Don’t shoot the messenger here, but let’s get real. Do you know anyone who has made a New Year’s resolution and stuck to it for more than three weeks? If you do, and they have, then good for them! They are certainly in the minority.
The history of making a resolution at the start of a new year goes back over 4000 years and is said to have started with the ancient Babylonians. Nearly half of adult Americans stick to this tradition, but the majority ultimately fail to succeed. Despite good intentions, most of the goals are just unrealistic.
Remember last year when you were committed to losing 15 pounds starting January 1st? On New Year’s Eve, you guzzled a magnum of champagne and paired it with a box of chocolates, like it was the last you would ever enjoy such delicacies. How about the year you vowed to exercise more? You hit the treadmill hard for the first week of January and then just got “really busy.” Most resolutions don’t have a plan in place to support them, which is why they ultimately fail. This, unfortunately, is a set up for disappointment.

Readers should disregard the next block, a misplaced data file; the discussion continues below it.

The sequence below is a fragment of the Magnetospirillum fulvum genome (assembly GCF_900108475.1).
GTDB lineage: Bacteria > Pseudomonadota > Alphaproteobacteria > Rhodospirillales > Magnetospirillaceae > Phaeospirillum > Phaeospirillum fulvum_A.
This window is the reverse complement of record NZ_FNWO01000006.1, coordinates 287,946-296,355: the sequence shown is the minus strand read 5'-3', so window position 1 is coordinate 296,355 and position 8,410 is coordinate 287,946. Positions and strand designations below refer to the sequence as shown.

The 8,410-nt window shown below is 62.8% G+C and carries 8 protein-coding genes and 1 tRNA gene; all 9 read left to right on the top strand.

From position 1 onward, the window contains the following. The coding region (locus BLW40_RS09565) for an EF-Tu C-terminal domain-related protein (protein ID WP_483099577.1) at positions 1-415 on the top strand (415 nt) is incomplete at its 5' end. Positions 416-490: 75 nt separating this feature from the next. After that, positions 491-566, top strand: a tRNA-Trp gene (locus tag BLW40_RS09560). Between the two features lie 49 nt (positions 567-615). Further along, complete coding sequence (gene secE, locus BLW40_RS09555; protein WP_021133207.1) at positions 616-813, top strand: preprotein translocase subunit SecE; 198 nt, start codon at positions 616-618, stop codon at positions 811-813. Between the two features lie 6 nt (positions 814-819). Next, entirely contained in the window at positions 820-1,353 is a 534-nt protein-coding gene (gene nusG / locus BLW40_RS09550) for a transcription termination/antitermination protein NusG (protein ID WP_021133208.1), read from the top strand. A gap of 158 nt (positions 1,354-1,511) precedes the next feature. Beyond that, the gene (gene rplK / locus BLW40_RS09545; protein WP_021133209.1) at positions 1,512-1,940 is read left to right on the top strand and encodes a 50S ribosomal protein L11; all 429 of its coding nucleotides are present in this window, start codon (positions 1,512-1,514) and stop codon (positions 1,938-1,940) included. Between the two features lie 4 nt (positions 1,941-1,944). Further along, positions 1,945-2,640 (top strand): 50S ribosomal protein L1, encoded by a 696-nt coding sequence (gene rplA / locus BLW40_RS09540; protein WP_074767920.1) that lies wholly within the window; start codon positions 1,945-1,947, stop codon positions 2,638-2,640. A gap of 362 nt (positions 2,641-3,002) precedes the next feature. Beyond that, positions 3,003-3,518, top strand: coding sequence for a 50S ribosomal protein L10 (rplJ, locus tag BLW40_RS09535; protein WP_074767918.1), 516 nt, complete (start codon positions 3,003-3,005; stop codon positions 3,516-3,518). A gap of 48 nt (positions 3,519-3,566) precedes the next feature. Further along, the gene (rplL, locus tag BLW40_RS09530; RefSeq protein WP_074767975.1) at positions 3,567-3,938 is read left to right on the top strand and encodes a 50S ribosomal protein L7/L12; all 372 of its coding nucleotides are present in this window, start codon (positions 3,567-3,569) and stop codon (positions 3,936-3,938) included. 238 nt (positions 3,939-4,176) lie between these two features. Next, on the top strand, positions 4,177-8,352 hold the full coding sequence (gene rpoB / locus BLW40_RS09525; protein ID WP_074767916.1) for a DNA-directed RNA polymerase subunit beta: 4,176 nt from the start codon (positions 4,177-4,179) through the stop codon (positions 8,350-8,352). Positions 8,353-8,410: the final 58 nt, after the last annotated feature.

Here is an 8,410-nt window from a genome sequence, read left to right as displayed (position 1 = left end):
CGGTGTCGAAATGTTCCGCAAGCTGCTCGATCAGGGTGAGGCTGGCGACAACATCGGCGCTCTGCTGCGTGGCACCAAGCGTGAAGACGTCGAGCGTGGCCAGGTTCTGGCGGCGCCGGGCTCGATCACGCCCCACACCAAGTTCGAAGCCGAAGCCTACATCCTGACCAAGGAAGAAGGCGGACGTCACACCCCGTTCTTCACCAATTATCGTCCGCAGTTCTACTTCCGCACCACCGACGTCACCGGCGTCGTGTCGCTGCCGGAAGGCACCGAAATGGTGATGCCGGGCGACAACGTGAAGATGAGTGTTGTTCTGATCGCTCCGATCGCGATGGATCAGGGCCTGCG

So why then do we make these promises to ourselves year after year? Well, everyone wants to improve their life in some way and the mark of a new calendar year seems the perfect opportunity to do so. Wanting to make a change for the better is a wonderful thing, but why not vow to change for the better whenever you need it? Perhaps commit to smaller, more realistic monthly goals that are easier to achieve.
If the desire is there to better yourself, my theory is to just start NOW. If that change is necessary in your life, commit to the transition and start slowly. Making a monumental change can’t happen overnight, and you need to be kind to yourself to increase your chances for success.
For example, if you would like to start walking daily, then start out by walking 3 times per week and work up to it. If you want to eat healthier, don’t ditch all your ice cream and pizza on December 31st. Go to the market today and load up your cart with more fruits and veggies. Maybe next week, add something else.
If making that New Year’s resolution provides you with happiness or gives you hope, then go for it. I propose that we resolve to be better every day of the year.